* It is generally assumed that the Mavericks' best offer for Melo would feature the expiring contracts of Caron Butler and DeShawn Stevenson, multiple future first-round picks (albeit none of them projected to be in the lottery), $3 million (which is the league max for cash sweeteners) and prized youngster Roddy Beaubois. That, again, will only be enough to get in the game if the Nets pull out and the Nuggets are forced to start seriously looking at trade partners from the "rent-a-player" list, as Cuban described it in his radio interview with 103.3 FM on Nov. 30. Bear in mind, though, that Beaubois' biggest fan in the organization happens to be Cuban. So it should be noted that Cuban giving up on Beaubois for a Melo rental can not be regarded as an automatic surrender without some background work first. The odds would certainly strongly favor Dallas surrendering Beaubois if the talks ever get that far, given how much trouble they've had over the years trying to acquire a second star on Dirk Nowitzki's level. Yet you can rest assured that Mavs officials would want to talk directly with Anthony before pulling the trigger to find out how much of a chance he'd legitimately be willing to give Dallas -- with Nowitzki and Team USA pal Jason Kidd heading the welcoming party -- to win him over long-term during whatever's left of the season after a trade.
* Even the Mavericks' appetite for smaller deals, according to sources with knowledge of the team's thinking, has lessened somewhat thanks to a scorching 23-5 start that has made it Dallas' growing priority to preserve the team's current chemistry. Reserve center Alexis Ajinca, for example, has been available since Dallas acquired him as a throw-in from Charlotte in the Tyson Chandler deal and remains the most likely Mav to be dealt. The Mavs, though, are said to be getting more choosy about what they'd expect in exchange for Ajinca, since there will always be a premium on a still-developing young big man in the NBA.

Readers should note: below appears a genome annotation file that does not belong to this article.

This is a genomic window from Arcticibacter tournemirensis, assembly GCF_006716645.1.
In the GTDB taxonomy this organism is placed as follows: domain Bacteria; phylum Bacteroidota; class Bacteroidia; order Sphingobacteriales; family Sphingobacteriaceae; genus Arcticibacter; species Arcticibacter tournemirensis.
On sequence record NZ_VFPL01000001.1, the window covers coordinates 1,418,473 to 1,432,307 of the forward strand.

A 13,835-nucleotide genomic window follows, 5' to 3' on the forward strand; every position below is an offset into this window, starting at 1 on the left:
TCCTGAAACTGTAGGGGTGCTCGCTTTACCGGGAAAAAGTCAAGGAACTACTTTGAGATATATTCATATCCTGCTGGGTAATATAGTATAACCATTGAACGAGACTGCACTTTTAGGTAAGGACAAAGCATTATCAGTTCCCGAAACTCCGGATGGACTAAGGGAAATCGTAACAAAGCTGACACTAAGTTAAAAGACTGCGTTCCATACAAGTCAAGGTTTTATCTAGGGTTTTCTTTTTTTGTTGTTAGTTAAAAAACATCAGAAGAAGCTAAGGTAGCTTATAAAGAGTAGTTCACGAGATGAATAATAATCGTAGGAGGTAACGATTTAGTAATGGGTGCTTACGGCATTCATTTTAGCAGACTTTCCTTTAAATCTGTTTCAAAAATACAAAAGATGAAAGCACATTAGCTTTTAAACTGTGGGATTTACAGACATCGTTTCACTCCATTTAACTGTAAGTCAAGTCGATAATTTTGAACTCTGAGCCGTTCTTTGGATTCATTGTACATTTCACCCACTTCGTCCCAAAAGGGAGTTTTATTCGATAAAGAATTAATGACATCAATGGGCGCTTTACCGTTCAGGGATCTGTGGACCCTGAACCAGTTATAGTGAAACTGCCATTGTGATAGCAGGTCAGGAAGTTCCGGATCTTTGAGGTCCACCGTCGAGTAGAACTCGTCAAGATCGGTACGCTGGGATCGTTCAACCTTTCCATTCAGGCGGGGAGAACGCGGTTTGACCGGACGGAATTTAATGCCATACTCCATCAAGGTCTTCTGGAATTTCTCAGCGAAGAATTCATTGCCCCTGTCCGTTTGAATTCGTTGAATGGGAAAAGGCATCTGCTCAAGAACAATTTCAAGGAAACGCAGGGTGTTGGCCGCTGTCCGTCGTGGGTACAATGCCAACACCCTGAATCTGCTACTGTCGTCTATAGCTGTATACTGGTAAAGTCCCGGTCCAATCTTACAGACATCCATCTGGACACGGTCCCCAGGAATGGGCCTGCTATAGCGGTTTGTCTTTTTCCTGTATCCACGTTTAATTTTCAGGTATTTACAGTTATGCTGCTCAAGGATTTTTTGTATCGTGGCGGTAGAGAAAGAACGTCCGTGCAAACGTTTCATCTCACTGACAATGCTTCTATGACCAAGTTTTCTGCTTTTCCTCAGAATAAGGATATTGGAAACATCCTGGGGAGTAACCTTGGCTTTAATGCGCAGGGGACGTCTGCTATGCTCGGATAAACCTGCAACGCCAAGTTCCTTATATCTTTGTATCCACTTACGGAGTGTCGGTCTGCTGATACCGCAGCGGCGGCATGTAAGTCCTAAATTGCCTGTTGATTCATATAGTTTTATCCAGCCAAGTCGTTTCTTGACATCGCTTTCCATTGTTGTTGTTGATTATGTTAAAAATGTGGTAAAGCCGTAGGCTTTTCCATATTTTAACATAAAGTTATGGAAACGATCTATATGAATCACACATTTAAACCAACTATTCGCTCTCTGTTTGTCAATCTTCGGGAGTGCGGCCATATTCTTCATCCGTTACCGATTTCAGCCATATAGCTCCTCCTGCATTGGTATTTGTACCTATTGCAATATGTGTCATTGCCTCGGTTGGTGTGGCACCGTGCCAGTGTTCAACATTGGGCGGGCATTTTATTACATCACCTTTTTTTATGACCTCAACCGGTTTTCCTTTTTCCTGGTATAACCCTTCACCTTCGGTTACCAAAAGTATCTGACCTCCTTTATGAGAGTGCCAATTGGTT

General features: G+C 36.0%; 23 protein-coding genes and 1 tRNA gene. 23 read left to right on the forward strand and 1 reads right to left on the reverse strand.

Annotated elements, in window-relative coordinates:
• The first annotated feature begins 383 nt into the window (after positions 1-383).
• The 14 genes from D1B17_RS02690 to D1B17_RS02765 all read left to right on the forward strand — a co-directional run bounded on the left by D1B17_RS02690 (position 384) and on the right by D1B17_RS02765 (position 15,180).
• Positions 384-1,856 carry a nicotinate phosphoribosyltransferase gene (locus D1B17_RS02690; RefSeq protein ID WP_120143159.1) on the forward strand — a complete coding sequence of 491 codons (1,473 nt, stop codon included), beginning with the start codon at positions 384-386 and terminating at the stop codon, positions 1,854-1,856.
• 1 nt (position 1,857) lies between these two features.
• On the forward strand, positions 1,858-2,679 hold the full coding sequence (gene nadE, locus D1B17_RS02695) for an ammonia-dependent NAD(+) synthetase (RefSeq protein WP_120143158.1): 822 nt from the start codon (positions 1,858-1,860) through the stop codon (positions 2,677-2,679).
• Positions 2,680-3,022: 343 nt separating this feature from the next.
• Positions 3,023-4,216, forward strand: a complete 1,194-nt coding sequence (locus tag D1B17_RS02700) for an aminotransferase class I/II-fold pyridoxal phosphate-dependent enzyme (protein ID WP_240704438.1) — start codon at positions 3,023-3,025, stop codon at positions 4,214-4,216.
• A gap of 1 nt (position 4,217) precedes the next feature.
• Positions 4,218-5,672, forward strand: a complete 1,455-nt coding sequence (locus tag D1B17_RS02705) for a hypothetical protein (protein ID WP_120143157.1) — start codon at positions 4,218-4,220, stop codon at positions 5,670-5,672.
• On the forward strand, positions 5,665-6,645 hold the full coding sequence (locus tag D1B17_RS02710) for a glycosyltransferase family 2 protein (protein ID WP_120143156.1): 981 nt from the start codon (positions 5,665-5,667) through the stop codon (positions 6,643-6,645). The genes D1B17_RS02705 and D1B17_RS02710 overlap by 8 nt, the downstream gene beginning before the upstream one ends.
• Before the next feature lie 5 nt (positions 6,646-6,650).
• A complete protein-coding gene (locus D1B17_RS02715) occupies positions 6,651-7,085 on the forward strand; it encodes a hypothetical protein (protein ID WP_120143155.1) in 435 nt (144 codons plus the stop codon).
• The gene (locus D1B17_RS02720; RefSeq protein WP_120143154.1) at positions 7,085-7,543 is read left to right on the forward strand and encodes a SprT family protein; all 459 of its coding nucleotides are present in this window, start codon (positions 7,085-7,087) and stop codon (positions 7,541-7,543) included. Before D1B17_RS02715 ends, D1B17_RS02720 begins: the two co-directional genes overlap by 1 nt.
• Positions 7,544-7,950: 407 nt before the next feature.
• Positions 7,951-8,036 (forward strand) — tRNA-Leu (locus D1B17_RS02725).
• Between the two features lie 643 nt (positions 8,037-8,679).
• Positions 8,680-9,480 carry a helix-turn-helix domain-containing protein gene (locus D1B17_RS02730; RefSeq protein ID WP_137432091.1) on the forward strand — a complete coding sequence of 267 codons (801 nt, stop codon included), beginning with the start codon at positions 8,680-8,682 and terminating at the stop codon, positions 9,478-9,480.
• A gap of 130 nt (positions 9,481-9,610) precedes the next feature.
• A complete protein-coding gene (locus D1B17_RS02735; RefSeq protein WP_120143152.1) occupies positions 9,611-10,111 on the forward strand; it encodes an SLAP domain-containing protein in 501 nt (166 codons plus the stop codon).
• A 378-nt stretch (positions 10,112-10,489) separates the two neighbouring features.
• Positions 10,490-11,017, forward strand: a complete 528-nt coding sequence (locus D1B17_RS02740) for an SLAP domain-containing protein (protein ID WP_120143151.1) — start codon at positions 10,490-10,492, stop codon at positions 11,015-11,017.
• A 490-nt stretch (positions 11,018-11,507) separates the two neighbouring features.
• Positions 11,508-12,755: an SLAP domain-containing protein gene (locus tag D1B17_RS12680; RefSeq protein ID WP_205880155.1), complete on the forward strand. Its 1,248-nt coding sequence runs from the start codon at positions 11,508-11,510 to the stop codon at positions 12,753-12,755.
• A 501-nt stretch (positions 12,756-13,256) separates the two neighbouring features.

* You probably won't be surprised to hear that there is essentially no external interest bubbling for Brendan Haywood, given that this is Year 1 on a contract with $41.7 million guaranteed over five years and the swiftness with which Haywood (shooting 25.5 percent from the free-throw line) has fallen behind Tyson Chandler in the Mavs' pecking order. Orlando just proved no one is untradeable with the Rashard Lewis-for-Gilbert Arenas deal, but Haywood is high on the list of trade improbables with so many teams out there averse to taking on long-term contracts when they don't know how restrictive the next collective bargaining agreement will be. I’ve likewise been assured in the strongest terms that Houston, even after losing Yao Ming to a potentially career-ending setback, is not looking at Haywood as a potential replacement and has made that clear to the Mavs, despite what has been reported in some precincts locally. "Less than zero interest" is the way one source with knowledge of the Rockets' thinking jokingly described it. Which is why the similarly reported notion that offering up Haywood could somehow put the Mavs in play for longtime Mavs favorite Kevin Martin -- whom Dallas pursued unsuccessfully last season before the Rockets acquired Martin from Sacramento -- has been politely ignored here.
(PS -- For those of you who love NBA contract minutiae, Haywood’s $10,522,500 salary in 2015-16 is fully unguaranteed as long as he is waived on or before Aug, 1, 2015.)
The Mavericks' not-so-secret hopes of forcing their way into the Carmelo Anthony sweepstakes and corresponding willingness to trade for him without Melo signing an extension as part of the trade have been addressed numerous times in this cyberspace (here and here) and even on the air in a recent interview on 103.